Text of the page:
• Extending the ability to use telehealth services to meet the face-to-face recertification requirement for hospice care.

CONNECT for Health Act

The AHA supports the CONNECT for Health Act of 2023 (H.R. 4189/S. 2016), comprehensive legislation which addresses many of these waivers. Patients across geographies and settings, including both rural and urban areas, have benefited from increased access and improved convenience provided by telehealth services. We support permanently removing geographic restrictions that currently limit where patients can access telehealth services. Removing these unnecessary barriers would ensure all Medicare beneficiaries can access services regardless of where they and their providers are physically located.

Behavioral health is one specialty area that has seen sustained growth in telehealth utilization. Geographically dispersed patients have benefited from increased access to behavioral health services provided through telehealth, especially in areas that may have provider shortages and in-person visits are not possible. As a result, we support the proposed removal of the requirements that a patient must receive an in-person evaluation six months before they can initiate behavioral telehealth treatment and must have an in-person visit annually thereafter.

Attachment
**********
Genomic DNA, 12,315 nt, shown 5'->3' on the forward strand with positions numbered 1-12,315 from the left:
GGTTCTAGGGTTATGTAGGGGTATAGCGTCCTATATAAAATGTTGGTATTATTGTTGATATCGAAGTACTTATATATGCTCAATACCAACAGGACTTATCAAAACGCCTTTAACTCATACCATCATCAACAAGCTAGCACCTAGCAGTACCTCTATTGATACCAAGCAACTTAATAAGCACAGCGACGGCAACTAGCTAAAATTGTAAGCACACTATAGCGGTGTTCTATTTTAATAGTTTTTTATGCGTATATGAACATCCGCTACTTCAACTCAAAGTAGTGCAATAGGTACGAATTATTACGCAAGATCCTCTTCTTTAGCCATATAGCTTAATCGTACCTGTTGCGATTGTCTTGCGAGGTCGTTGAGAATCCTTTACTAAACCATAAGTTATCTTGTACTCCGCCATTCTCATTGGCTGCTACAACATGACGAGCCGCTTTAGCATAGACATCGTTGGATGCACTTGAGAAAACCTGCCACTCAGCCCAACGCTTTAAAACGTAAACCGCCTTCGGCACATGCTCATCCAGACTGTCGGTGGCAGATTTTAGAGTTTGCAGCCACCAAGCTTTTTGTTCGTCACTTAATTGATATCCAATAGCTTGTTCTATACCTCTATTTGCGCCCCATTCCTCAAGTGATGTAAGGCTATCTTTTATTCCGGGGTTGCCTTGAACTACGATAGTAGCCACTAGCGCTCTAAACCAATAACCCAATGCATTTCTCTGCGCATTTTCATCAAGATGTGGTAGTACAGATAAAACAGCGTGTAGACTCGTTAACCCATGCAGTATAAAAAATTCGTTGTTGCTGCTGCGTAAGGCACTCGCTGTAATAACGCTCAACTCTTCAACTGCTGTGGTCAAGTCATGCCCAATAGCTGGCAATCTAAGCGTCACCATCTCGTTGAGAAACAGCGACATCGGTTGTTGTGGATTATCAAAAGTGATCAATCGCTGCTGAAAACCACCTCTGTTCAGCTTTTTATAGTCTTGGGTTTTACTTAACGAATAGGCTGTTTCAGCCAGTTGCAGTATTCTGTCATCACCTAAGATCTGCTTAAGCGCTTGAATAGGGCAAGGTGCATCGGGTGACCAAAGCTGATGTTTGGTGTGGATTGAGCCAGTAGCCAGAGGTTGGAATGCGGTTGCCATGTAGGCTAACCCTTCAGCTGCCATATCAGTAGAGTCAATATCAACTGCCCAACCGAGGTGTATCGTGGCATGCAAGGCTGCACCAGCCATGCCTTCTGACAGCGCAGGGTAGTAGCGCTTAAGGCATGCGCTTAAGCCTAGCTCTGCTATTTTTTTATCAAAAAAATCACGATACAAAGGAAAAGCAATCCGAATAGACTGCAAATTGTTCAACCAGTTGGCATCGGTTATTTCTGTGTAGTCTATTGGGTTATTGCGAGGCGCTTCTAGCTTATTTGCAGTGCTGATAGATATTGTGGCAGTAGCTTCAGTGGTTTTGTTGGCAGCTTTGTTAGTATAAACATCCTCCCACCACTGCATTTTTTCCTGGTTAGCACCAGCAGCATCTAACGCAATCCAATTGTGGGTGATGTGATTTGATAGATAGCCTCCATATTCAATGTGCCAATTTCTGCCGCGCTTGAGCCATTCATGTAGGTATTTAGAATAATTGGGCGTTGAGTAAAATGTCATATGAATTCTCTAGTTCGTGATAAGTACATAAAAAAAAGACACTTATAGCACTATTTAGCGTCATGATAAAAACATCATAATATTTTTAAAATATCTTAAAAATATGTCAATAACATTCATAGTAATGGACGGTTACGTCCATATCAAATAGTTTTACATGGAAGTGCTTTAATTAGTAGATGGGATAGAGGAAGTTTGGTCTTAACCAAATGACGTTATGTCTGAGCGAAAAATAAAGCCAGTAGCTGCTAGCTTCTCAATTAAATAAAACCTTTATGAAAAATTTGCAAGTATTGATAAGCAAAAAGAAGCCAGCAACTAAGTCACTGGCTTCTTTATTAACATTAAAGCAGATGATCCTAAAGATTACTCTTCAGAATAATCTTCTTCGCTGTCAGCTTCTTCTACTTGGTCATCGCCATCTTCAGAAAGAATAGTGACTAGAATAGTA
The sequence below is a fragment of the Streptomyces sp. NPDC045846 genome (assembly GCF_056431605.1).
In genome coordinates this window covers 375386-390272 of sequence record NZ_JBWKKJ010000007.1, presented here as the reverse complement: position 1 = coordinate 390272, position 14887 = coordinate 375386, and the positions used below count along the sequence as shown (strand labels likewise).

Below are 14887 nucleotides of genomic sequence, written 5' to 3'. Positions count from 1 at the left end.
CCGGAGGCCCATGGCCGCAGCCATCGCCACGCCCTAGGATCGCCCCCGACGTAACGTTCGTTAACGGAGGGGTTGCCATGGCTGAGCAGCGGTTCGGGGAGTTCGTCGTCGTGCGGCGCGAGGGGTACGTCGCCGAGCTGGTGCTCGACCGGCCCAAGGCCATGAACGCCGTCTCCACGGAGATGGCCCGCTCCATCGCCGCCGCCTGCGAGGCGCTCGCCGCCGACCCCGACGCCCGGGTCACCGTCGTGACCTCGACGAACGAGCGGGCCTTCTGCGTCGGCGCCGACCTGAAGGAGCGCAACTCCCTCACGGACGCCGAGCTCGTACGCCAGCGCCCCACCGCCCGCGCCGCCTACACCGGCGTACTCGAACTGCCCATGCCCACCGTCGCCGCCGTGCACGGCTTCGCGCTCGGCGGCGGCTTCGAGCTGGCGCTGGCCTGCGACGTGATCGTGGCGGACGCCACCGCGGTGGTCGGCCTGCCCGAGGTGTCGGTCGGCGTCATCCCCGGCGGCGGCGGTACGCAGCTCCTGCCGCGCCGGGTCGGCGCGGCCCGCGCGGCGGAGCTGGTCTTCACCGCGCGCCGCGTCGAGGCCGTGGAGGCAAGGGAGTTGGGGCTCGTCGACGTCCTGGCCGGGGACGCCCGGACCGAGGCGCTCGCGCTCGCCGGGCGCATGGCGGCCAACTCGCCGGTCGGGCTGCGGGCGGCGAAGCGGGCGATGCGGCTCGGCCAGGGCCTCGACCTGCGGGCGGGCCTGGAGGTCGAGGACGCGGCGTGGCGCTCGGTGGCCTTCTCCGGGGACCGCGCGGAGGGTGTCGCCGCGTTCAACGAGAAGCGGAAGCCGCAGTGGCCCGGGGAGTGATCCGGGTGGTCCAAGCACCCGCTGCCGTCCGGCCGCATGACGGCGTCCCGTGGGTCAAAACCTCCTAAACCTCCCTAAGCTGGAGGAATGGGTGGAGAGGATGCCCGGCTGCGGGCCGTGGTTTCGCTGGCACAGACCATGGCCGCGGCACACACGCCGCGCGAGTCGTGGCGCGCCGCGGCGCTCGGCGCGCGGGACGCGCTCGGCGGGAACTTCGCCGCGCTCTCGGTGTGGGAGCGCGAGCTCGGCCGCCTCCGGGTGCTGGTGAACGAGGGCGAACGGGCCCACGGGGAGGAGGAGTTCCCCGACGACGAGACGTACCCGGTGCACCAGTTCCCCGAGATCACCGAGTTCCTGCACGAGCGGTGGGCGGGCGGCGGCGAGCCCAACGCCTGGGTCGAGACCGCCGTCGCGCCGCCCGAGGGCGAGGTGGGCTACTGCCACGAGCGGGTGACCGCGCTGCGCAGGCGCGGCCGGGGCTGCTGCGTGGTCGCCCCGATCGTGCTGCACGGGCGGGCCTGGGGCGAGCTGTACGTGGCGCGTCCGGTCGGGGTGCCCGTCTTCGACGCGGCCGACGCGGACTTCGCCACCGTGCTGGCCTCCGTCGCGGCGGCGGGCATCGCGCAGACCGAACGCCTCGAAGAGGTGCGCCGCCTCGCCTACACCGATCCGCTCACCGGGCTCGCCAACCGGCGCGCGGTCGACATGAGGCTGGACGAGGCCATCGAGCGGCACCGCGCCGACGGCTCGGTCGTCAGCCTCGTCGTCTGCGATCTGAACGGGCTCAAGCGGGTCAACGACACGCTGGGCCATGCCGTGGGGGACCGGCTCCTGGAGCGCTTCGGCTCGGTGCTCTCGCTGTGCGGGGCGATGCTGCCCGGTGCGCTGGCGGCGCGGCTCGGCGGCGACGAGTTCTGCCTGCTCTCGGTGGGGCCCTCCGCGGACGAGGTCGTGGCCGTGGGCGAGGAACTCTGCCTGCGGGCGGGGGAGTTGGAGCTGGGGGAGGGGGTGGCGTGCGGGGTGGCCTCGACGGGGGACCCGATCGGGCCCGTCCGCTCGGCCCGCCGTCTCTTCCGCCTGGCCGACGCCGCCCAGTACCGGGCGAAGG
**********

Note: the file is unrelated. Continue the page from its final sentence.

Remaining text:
Additionally, the AHA supports allowing rural health clinics and federally qualified health centers to serve as distant sites, so that these facilities may use the providers at their own sites to offer care to patients, ensuring patients remain connected to their primary providers. The AHA also supports allowing critical access hospitals (CAHs) the same ability to offer and bill for telehealth services and would encourage consideration of adding language to include CAHs as eligible distant sites.

We also appreciate the ability to waive restrictions on the use of telehealth during national and public health emergencies (PHE) and support improving Medicare’s 3 process for coverage of telehealth services given the positive impact of improving patient’s access to care.

Continuing Payment and Coverage for Audio-only Telehealth Services